Tuesday, November 18, 2008

Revenge is a dish best served?

I read this article last week in Salon about Obama's plans to investigate torture under Bush with great interest. The torture issue has been a particular sticking point for me, as it flies in the face of what I believe the US can be, dare I say "should" (I have issues with that word) be.

(Another part of this was my frustration and dismay with the rhetoric, which I felt spent too little time on the fact that torture doesn't work. Intelligence gained through torture is always viewed as suspect at best, as it is so reasonable to believe a torturee would say anything to get the torture to stop. That's why we don't torture confessions out of criminals - the Inquisition never became the foundational basis for an effective system of justice for a reason.)

But, it has remained kicking around my head because it begs the question of how much Obama's administration will, and how much we want them to, investigate and potentially prosecute wrongdoing by the outgoing administration. (And, yes, I know the linked article specifically addresses this fact, saying that prosecution isn't the stated goal of the torture commission. But, as an investigation with no possibility of prosecution would be a pointless exercise, would contain the implicit assumption that there is nothing to find heinous enough to warrant prosecution, we can safely consider legal action as a possibility.)

Do we want any measure of revenge for the last eight years of negligent incompetence and possible willful deceit? Would you have pardoned Nixon?

Because, I have to tell you, I want some measure of accountability. In particular, and this is something I wanted more forcefully addressed in the campaign despite the political peril, I want a real accounting of the war in Iraq. I want every supporter or the war and very especially the architects of the war to publicly justify every military death and injury, every taxpayer dollar, every civilian casualty. I want the new administration to force a public dialogue, to put to rest the narratives that the Hawks sling around about our decision to invade.

This isn't a simple question, because it goes beyond any personal ax we might have to grind. To demand accountability for the past eight years puts our focus, the Obama administration's focus, on the past, and we have problems to solve that demand foresight and concentrated effort. Will too much focus on redressing of grievances undermine efforts for change?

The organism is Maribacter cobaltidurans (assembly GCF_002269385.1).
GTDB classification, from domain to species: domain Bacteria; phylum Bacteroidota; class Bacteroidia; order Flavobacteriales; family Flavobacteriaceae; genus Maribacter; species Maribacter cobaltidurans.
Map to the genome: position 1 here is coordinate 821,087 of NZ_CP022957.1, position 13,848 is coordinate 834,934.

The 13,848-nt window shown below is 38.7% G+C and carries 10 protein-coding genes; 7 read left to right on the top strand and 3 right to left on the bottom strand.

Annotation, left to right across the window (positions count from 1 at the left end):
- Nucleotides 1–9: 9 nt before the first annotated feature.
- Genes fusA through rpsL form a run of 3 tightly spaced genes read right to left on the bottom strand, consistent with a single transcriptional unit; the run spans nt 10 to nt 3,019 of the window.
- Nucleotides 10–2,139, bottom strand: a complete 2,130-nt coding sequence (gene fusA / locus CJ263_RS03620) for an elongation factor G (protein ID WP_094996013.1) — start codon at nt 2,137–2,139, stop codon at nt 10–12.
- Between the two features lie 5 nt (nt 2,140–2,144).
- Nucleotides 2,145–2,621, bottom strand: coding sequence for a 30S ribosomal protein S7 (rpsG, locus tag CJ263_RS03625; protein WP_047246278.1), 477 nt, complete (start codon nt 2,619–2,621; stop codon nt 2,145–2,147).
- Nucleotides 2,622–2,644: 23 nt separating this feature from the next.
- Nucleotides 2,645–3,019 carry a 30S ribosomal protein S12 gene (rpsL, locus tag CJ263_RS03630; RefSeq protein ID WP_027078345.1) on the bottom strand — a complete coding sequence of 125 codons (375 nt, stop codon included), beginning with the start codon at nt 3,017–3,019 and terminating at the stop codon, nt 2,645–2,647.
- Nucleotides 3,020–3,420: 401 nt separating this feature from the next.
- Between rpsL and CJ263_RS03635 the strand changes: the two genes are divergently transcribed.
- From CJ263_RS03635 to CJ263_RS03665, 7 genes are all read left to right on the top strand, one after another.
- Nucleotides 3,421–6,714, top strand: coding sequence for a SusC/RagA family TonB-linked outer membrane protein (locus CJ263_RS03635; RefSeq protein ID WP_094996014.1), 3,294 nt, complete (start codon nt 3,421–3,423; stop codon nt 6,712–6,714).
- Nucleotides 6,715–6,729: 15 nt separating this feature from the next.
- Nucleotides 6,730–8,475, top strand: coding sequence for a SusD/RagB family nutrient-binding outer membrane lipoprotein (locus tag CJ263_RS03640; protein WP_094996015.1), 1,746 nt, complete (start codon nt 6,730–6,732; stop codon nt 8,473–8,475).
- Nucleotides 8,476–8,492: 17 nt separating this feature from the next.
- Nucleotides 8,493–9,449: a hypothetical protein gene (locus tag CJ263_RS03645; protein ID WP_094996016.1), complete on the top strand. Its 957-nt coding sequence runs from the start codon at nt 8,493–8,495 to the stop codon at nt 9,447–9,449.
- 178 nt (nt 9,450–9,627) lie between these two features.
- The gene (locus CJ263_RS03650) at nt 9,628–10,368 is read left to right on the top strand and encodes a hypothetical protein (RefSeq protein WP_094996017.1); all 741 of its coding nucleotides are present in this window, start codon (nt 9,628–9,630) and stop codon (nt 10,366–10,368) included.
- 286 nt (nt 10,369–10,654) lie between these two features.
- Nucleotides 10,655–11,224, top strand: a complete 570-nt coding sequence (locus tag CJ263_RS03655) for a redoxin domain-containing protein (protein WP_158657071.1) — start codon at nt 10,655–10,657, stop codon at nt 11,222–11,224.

Or, will fears that it would undermine those efforts provide a convenient cover for some truly incompetent and downright evil to escape accountability?


anna said...

According to the AP today, it's not likely Obama will pursue prosecution.

I can see where trying to hash out who did what under Dubya's watch could be considered antithetical to change or progress. The side of me that insists on justice, however, wants to see the bastards responsible pay for every decision they made, and every life lost as a result of those decisions. Wouldn't that be real change: holding people accountable for their actions?

the beige one said...

Great post, JJ...The topic has been much on my mind of late, and I struggle between my desire to know all of what has transpired and my wish to see justice meted.

I think I would rather know for sure...I would not offer international immunity, however.

Anonymous said...

Would I were wrong, but I don't think the Democraps have the balls to prosecute. Let's face it, they took the House and the Senate two years ago on the platform of ending the war in Iraq and we hardly heard peep from them about it again.

We do need to hold those accountable especially since those in power were effective in passing the buck in the Abu Ghraib scandal (and other abuses) where nine enlisted personnel were sentenced to jail time, all with bad conduct discharges. Out of that mess, one officer was demoted, one was reprimanded which effectively ended his military career and a lieutenant colonel was acquitted on four counts of prisoner maltreatment (after eight other counts were dropped due to the fact that the general questioning him did not read the Lt. Col. his rights). No other officer was held accountable (See the excellent documentary Taxi to the Dark Side" for more on the lack of high level accountability for prisoner abuse.

But, I think they should prosecute not only for accountability, but so the world would see that The United States is greater than a single administration and we do indeed hold ourselves to the same laws and ideals as we hold to others.

the beige one said...

Well put, Sleepy.